After being under house arrest for five years Pakistan's nuclear scientist Dr Abdul Qadeer Khan has been released. When asked whether he has made the world more dangerous, Dr Khan replied, 'I don't care about the rest of the world. I care about my country.' Israel's elections are likely to mark the emergence of a far-right force led by Avidgor Lieberman, with a racist anti-Arab agenda, as the country's power broker.
Pakistan's defiant nuclear scientist AQ Khan released
After being under house arrest for five years Pakistan's nuclear scientist Dr Abdul Qadeer Khan has been released. Following the judicial order that led to his release, lawyers who have been campaigning for the restoration of Pakistan's Chief Justice Chaudhry and other judges of the superior judiciary who were suspended under the rule of former president Musharraf, are now optimistic that the judges will be reinstated. When asked by ABC News what he would say to those who suggest he has made the world more dangerous, Dr Khan replied, "I don't care about the rest of the world. I care about my country. "Obama cares about America - not about Pakistan, or India, Afghanistan, or anyone else," he said. "I have made Pakistan a safer place. That you are standing here and talking, and India not blowing on your neck, this is my contribution." Time magazine reported: "Although it is unclear whether Pakistan's new civilian government had a hand in his release, Khan offered thanks to President Asif Ali Zardari for lifting the restrictions imposed on him by his predecessor, Pervez Musharraf. Zardari may have been averse to the international criticism likely to come from restoring Khan's freedom of movement, but it was a government clarification that was key to the court's decision. A government lawyer told the court some weeks ago that Khan was not under formal house arrest but merely kept under tight security for his own protection. Seizing on that admission, the court said that since there are no charges - and since Khan was pardoned by Musharraf soon after his confession - he should be allowed to move." ABC News said: "The extent of Khan's international network and the sheer physical presence of some of the materials he sold have led many to believe he was supported by the Pakistani state, something the government have vociferously denied. Khan himself claimed he had sold equipment to North Korea with the full knowledge of the military, then headed by President Pervez Musharraf. " 'These centrifuges weighed something like half a ton each. You can't put them in your coat pocket and walk away with them,' [Dr. Pervez] Hoodbhoy [chairman of the physics department at Quaid-e-Azam University in Islamabad] said. 'It obviously involved a lot of official support. ... If there were aircraft of the Pakistan air force that flew these centrifuges out - well, obviously there had to be somebody at the top who was also involved.' "It was not clear whether Khan would be allowed to travel completely freely. He told journalists he would have to seek permission to travel outside the country and said he was free to move around inside. His wife told reporters that the government still held his passport." In the United States, a state department official said: "We believe AQ Khan remains a serious proliferation risk. The proliferation support that Khan and his associates provided to Iran and North Korea has had a harmful impact on the international - on international security, and will for years to come." Pakistan's foreign ministry said the government had investigated Dr Khan's past proliferation, shared its findings with the UN's International Atomic Energy Agency, and put in place tight controls that would prevent anything similar from happening again, the Associated Press reported. "We have successfully broken the network that he had set up and today he has no say and has no access to any of the sensitive areas of Pakistan," the Foreign Minister Shah Mehmood Qureshi said on Saturday. "AQ Khan is history." The Washington Post reported: "Nearly five years after Khan's smuggling operation came to light, the international effort to prosecute its leaders is largely in shambles, yielding convictions of only a few minor participants and no significant prison time for any of them. "Meanwhile, the much-touted cooperation between the United States and its partners in the investigation of the network also is in disarray. In recent weeks, Washington has faced accusations that it withheld crucial documents from key allies and allowed its spies to run covert operations in friendly countries without permission. "Worst of all, the recent discovery of nuclear weapons blueprints on computers found in Switzerland and Dubai has prompted questions about whether the damage inflicted by the network was truly contained - or even understood. It is possible, US officials concede, that Khan and his allies shared nuclear secrets with still-unknown countries and, perhaps, terrorist groups, as well."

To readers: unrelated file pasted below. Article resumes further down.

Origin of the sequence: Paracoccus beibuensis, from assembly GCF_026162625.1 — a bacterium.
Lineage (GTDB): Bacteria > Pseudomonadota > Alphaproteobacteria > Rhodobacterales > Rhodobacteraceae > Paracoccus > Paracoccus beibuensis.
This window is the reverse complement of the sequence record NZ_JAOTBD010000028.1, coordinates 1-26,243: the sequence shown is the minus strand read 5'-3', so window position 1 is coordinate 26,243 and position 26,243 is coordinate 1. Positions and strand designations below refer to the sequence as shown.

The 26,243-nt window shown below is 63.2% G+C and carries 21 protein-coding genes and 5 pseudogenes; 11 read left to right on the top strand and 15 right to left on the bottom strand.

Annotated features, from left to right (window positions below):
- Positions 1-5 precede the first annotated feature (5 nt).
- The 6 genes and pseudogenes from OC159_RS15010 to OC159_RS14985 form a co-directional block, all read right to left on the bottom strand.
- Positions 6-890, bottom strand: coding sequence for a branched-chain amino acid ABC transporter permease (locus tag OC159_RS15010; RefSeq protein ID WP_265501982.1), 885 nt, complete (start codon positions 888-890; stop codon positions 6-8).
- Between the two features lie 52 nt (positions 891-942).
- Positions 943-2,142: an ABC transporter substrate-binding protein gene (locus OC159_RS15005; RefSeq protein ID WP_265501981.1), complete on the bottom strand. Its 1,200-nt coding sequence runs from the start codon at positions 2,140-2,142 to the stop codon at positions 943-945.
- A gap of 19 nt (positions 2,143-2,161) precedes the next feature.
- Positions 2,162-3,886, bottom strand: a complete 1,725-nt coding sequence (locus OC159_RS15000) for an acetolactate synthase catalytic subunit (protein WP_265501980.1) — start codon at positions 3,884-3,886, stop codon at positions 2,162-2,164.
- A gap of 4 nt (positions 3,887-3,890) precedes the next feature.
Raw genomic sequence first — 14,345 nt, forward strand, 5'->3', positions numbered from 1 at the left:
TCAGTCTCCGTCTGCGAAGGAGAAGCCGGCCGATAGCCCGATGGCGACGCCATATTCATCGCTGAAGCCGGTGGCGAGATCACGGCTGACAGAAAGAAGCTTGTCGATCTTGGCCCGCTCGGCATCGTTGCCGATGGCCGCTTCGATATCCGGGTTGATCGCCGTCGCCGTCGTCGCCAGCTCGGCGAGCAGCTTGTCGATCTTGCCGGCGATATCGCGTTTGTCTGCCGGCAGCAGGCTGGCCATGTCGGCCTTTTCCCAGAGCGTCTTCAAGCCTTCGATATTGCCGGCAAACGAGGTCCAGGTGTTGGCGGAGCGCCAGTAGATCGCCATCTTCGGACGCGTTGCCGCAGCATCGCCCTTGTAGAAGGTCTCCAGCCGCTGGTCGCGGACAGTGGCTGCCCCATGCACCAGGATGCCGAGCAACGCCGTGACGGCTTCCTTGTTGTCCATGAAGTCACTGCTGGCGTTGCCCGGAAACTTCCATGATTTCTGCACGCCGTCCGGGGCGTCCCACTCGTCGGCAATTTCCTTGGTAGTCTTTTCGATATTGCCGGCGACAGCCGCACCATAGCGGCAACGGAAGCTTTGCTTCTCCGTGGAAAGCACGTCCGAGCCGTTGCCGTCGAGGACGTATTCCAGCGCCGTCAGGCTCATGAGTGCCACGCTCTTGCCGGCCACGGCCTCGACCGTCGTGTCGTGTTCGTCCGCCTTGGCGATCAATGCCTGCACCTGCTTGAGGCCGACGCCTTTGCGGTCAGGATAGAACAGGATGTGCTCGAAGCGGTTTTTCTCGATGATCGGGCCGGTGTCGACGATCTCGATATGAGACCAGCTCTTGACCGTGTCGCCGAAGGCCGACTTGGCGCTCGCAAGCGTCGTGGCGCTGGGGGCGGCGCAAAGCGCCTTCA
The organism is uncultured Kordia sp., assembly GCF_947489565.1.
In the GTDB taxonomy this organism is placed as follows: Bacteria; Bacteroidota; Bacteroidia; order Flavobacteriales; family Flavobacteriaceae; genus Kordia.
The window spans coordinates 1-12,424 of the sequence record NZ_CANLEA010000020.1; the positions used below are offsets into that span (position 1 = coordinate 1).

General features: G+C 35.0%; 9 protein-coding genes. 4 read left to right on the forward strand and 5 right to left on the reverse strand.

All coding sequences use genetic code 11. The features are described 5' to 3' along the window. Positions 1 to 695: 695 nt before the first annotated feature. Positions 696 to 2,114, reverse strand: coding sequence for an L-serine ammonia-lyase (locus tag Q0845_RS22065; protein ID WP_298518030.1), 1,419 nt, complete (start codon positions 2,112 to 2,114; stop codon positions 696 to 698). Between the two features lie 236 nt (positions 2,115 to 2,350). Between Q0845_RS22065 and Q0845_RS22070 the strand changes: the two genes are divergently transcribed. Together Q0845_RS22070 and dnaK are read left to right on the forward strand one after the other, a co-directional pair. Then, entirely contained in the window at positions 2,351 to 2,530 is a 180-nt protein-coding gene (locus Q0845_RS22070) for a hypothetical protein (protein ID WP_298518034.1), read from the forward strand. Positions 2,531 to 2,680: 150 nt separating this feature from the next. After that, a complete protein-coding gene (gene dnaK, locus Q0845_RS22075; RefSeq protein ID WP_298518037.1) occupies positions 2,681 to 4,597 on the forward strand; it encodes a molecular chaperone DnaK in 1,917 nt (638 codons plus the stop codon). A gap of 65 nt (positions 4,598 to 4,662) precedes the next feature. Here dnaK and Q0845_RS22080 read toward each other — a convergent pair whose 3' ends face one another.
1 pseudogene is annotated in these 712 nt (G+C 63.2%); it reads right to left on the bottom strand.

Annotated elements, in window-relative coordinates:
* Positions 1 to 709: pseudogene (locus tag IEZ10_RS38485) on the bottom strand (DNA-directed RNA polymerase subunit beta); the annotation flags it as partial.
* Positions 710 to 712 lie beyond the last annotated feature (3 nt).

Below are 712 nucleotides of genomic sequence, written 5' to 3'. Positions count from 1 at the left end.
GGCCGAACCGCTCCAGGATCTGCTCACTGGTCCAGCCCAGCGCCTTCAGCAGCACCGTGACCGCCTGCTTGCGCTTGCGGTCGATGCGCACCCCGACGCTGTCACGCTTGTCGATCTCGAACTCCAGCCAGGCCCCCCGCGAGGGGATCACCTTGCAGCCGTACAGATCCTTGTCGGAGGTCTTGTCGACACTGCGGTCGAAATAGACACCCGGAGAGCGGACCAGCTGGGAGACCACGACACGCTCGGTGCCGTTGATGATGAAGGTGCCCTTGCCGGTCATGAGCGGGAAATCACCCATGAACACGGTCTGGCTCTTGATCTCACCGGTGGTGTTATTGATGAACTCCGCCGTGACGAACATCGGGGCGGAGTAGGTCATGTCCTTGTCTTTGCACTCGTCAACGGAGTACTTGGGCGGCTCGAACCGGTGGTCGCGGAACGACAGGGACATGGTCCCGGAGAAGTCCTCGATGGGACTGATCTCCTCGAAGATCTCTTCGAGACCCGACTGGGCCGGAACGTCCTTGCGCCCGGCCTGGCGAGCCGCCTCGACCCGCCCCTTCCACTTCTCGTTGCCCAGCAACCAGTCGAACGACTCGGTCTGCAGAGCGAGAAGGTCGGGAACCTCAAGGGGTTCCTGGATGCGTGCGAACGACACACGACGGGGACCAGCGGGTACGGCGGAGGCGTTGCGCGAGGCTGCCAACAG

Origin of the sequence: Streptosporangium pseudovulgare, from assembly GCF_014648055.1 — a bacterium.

"Israeli politicians are winding down what have been, at best, lacklustre election campaigns," reported Katya Adler for BBC News. "Israeli voters are not impressed. This is an election focused more on personality than politics. "As candidates for prime minister, Israelis have complained they either have the choice between two failed former premiers - Bibi Netanyahu and Ehud Barak - or an unknown, many say, uninspiring candidate in Tzipi Livni. "Little separates the three in terms of policies that matter to the Israeli electorate. Following Israel's recent bloody operation in Gaza, health, education and the economy barely feature, even though Israel, like many other countries, is heading into a recession." The Observer reported: "On Tuesday, if all the polls are right, [the Yisrael Beytenu party leader, Avigdor] Lieberman will emerge as the most significant beneficiary of an Israeli general election campaign played out against the bloody background of the three-week assault on Gaza in which more than 1,300 Palestinians died, many of them civilians. "The rightwing Likud party of Benyamin Netanyahu will probably emerge as the winner ahead of the Kadima party of Tzipi Livni. But most Israelis also recognise the wider significance of the moment: these elections are likely to mark the emergence of a far-right force, with a racist anti-Arab agenda, as the country's power broker." The Los Angeles Times reported: "Avigdor Lieberman's attacks on Arabs have shaken up the race for parliament and prime minister. He is drawing large, boisterous crowds that delight in chanting his slogan - 'Without loyalty, there is no citizenship' - and back his proposal for a mandatory loyalty oath to the Jewish state. "Fueled by the political fallout from Israel's recent offensive in the Gaza Strip, Lieberman has scored the biggest gains in the final week of the campaign. Polls published Friday show that his party, Israel Is Our Home, has climbed into third place. That means Lieberman, once a marginal provocateur on the extreme right, could well be the pivotal player as Israel forms a multiparty governing coalition after Tuesday's election." The columnist, Michael Barizon, wrote in Ynet: "we can no longer deny that Lieberman is the State of Israel's most accurate depiction. "This is exactly what Israel looks like. These are its values, its voice, and its hopes. "A Lieberman state does not deserve to have a well-groomed, polite, coherent and false face. It needs to get the face it deserves. To look just the way it is. Just the way we are. Because evil, just like justice, must be seen, not only be done."